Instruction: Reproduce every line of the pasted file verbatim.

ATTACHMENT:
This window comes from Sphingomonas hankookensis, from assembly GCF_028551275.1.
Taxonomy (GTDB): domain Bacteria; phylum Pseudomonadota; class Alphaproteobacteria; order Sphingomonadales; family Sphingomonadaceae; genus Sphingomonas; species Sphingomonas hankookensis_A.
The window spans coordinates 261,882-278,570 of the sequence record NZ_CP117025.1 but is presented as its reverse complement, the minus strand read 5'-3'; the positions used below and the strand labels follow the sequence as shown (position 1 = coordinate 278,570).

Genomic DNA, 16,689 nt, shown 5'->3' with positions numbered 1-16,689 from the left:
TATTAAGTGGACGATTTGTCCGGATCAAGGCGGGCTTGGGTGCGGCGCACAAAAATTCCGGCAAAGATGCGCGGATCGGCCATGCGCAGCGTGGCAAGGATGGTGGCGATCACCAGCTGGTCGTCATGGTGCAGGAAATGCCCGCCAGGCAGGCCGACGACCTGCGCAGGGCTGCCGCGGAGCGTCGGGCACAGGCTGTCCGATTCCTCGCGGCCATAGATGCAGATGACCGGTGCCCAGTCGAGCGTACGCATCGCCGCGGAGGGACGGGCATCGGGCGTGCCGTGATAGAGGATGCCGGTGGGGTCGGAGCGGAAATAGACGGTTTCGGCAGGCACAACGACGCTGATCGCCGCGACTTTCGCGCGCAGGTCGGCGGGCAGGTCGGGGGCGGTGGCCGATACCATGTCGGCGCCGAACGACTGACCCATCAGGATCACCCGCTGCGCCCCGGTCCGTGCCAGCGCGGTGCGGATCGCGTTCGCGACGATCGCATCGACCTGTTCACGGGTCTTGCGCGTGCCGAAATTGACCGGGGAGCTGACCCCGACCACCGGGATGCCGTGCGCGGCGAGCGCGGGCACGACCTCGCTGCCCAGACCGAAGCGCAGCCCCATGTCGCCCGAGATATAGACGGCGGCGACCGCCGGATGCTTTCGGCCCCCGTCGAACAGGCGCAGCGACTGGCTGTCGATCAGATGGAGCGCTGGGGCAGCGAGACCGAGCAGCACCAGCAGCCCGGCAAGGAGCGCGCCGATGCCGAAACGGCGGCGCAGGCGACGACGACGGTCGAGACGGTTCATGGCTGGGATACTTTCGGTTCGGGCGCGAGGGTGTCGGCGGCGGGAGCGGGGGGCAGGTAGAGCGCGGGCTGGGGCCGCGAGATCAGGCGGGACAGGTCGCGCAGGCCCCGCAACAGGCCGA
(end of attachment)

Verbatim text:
This window comes from Sphingomonas hankookensis, from assembly GCF_028551275.1.
Taxonomy (GTDB): domain Bacteria; phylum Pseudomonadota; class Alphaproteobacteria; order Sphingomonadales; family Sphingomonadaceae; genus Sphingomonas; species Sphingomonas hankookensis_A.
The window spans coordinates 261,882-278,570 of the sequence record NZ_CP117025.1 but is presented as its reverse complement, the minus strand read 5'-3'; the positions used below and the strand labels follow the sequence as shown (position 1 = coordinate 278,570).

Genomic DNA, 16,689 nt, shown 5'->3' with positions numbered 1-16,689 from the left:
TATTAAGTGGACGATTTGTCCGGATCAAGGCGGGCTTGGGTGCGGCGCACAAAAATTCCGGCAAAGATGCGCGGATCGGCCATGCGCAGCGTGGCAAGGATGGTGGCGATCACCAGCTGGTCGTCATGGTGCAGGAAATGCCCGCCAGGCAGGCCGACGACCTGCGCAGGGCTGCCGCGGAGCGTCGGGCACAGGCTGTCCGATTCCTCGCGGCCATAGATGCAGATGACCGGTGCCCAGTCGAGCGTACGCATCGCCGCGGAGGGACGGGCATCGGGCGTGCCGTGATAGAGGATGCCGGTGGGGTCGGAGCGGAAATAGACGGTTTCGGCAGGCACAACGACGCTGATCGCCGCGACTTTCGCGCGCAGGTCGGCGGGCAGGTCGGGGGCGGTGGCCGATACCATGTCGGCGCCGAACGACTGACCCATCAGGATCACCCGCTGCGCCCCGGTCCGTGCCAGCGCGGTGCGGATCGCGTTCGCGACGATCGCATCGACCTGTTCACGGGTCTTGCGCGTGCCGAAATTGACCGGGGAGCTGACCCCGACCACCGGGATGCCGTGCGCGGCGAGCGCGGGCACGACCTCGCTGCCCAGACCGAAGCGCAGCCCCATGTCGCCCGAGATATAGACGGCGGCGACCGCCGGATGCTTTCGGCCCCCGTCGAACAGGCGCAGCGACTGGCTGTCGATCAGATGGAGCGCTGGGGCAGCGAGACCGAGCAGCACCAGCAGCCCGGCAAGGAGCGCGCCGATGCCGAAACGGCGGCGCAGGCGACGACGACGGTCGAGACGGTTCATGGCTGGGATACTTTCGGTTCGGGCGCGAGGGTGTCGGCGGCGGGAGCGGGGGGCAGGTAGAGCGCGGGCTGGGGCCGCGAGATCAGGCGGGACAGGTCGCGCAGGCCCCGCAACAGGCCGA